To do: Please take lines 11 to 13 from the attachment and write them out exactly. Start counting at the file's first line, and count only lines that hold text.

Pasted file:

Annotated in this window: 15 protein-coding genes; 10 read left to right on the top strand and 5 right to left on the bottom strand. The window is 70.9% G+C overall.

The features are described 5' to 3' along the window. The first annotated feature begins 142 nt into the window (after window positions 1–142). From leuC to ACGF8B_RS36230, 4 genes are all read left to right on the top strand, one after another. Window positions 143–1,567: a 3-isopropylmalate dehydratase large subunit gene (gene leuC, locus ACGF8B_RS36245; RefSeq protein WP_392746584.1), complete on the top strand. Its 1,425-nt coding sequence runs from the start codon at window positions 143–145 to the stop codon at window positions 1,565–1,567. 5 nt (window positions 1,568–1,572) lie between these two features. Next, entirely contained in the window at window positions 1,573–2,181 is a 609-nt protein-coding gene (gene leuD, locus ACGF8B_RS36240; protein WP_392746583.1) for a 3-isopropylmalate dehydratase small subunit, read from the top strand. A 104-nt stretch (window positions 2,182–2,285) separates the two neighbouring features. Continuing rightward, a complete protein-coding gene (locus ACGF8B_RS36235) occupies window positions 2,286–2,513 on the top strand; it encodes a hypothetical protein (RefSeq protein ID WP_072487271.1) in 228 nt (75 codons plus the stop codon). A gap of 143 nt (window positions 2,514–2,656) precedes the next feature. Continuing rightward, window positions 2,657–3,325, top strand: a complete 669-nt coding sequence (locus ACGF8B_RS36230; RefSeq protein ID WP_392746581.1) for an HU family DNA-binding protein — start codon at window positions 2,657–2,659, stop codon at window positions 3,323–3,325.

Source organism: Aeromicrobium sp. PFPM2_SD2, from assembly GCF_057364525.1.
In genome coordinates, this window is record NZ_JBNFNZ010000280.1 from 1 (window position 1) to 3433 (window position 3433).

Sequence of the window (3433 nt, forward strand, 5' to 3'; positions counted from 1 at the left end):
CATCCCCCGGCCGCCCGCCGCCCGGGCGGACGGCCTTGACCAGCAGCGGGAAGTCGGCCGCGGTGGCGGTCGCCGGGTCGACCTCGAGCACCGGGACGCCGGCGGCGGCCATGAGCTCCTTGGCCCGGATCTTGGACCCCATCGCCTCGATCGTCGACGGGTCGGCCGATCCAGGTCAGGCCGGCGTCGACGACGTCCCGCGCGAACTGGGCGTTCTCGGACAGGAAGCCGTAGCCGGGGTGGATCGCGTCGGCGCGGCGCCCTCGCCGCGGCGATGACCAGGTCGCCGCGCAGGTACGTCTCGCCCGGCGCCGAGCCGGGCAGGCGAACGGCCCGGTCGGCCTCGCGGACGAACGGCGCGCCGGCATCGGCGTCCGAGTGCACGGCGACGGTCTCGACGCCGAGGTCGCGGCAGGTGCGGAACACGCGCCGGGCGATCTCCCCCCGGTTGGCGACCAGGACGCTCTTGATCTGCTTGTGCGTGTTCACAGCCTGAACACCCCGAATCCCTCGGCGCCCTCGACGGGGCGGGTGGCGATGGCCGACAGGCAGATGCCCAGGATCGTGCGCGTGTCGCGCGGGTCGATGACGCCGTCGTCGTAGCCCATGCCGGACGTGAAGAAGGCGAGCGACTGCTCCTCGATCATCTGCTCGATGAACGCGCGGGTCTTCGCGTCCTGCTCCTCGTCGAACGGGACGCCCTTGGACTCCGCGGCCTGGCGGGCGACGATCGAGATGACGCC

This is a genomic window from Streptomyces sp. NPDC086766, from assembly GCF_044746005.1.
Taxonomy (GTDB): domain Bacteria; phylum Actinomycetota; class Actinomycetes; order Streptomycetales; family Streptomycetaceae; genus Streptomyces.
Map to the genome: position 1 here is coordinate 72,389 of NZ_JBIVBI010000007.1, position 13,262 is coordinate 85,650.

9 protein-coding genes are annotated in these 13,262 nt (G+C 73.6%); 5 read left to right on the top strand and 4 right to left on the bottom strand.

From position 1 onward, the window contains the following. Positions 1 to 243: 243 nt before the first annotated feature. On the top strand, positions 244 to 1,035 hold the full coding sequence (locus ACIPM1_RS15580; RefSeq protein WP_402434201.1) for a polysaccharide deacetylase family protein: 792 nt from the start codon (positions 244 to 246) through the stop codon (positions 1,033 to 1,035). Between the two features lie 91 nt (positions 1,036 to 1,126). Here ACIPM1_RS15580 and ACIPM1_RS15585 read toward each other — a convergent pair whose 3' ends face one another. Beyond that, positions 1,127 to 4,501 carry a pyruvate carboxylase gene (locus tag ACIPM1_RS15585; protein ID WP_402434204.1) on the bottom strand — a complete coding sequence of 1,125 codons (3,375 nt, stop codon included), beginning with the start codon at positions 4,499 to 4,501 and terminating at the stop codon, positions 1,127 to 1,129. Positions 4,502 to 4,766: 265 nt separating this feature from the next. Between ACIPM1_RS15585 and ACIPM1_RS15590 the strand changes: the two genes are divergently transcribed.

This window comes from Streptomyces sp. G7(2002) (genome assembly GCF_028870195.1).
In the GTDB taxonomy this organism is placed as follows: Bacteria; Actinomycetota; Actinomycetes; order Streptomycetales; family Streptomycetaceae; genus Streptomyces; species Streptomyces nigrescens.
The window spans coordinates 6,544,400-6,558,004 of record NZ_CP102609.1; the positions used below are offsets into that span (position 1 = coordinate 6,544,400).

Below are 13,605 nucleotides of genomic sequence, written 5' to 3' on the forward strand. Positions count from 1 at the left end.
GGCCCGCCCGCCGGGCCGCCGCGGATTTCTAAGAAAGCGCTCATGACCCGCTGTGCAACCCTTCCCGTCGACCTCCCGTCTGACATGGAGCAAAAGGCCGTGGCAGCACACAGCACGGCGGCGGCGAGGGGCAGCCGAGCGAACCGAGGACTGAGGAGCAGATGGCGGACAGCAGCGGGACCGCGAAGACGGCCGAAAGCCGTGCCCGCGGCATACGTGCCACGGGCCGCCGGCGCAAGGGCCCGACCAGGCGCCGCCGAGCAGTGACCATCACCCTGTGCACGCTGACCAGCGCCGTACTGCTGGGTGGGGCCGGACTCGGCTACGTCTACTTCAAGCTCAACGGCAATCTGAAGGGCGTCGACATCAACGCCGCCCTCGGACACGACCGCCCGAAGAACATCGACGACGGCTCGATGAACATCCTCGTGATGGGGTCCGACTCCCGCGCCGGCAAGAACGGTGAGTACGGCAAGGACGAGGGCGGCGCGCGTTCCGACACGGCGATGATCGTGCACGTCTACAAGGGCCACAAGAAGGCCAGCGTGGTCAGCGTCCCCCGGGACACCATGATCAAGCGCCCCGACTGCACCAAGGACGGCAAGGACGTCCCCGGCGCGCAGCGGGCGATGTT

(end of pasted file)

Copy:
From position 1 onward, the window contains the following. Positions 1 to 243: 243 nt before the first annotated feature. On the top strand, positions 244 to 1,035 hold the full coding sequence (locus ACIPM1_RS15580; RefSeq protein WP_402434201.1) for a polysaccharide deacetylase family protein: 792 nt from the start codon (positions 244 to 246) through the stop codon (positions 1,033 to 1,035). Between the two features lie 91 nt (positions 1,036 to 1,126). Here ACIPM1_RS15580 and ACIPM1_RS15585 read toward each other — a convergent pair whose 3' ends face one another. Beyond that, positions 1,127 to 4,501 carry a pyruvate carboxylase gene (locus tag ACIPM1_RS15585; protein ID WP_402434204.1) on the bottom strand — a complete coding sequence of 1,125 codons (3,375 nt, stop codon included), beginning with the start codon at positions 4,499 to 4,501 and terminating at the stop codon, positions 1,127 to 1,129. Positions 4,502 to 4,766: 265 nt separating this feature from the next. Between ACIPM1_RS15585 and ACIPM1_RS15590 the strand changes: the two genes are divergently transcribed.

This window comes from Streptomyces sp. G7(2002) (genome assembly GCF_028870195.1).
In the GTDB taxonomy this organism is placed as follows: Bacteria; Actinomycetota; Actinomycetes; order Streptomycetales; family Streptomycetaceae; genus Streptomyces; species Streptomyces nigrescens.